I also ended up really enjoying the characters. Being that it's a 12-episode, 2-OVA original series there's only so much character development that could be done, but I found that they managed to do a lot without any episode focusing solely on a single character. Upon a second viewing, there's actually a lot of little things that go into developing the characters that are so subtle that it's easy to miss the first time around.
The interactions between all the characters also felt natural. Nothing is worse than good characters who can only interact awkwardly and stiffly with each other.
Noel's hat/hood thing also makes the list because how could this not be awesome?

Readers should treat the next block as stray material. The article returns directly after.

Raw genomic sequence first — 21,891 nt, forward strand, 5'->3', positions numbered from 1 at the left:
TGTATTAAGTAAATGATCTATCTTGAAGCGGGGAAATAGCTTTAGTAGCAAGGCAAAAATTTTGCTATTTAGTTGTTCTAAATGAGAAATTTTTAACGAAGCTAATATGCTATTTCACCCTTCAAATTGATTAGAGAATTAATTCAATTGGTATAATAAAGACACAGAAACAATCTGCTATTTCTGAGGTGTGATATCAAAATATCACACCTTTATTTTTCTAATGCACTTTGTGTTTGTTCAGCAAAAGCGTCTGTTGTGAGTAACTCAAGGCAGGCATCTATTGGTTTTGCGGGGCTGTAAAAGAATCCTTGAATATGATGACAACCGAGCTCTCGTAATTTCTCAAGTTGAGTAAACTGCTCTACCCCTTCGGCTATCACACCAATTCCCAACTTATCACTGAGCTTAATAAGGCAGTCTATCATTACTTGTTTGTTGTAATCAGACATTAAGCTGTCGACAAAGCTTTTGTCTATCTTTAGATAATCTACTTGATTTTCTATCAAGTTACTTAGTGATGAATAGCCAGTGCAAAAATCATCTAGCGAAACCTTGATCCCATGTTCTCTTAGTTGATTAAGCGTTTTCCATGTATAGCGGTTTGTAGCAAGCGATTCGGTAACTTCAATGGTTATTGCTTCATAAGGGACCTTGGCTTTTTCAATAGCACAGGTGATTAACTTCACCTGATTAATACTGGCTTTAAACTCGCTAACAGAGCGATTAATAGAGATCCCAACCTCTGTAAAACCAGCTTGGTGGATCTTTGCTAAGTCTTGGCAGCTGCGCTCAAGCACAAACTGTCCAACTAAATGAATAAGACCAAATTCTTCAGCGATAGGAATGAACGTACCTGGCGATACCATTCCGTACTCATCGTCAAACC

The animation actually starts out really good and I would have put it as fantastic, but about halfway through the series it drops down. The animation quality remains good, but the amount animation is reduced. I don't know if it had to do with a production, time, or a money problem or if it was a conscious choice, but the first half was so well done that the sudden increase of still shots was a bit jarring. Luckily the still shots are good and keep the mood.
Of course I still don't know what's going on here:
The OVA's (episode 7.5 and 13) are pretty good. 7.5 doesn't add a whole lot to the story but it's one of the most hilarious episodes of any anime I've seen. It's a bit random (let's just say alcohol is involved) but I ended up laughing the whole way through it. 13 moves away from that, sticking to the tone of the show and provides a good finale to top off the 12th episode.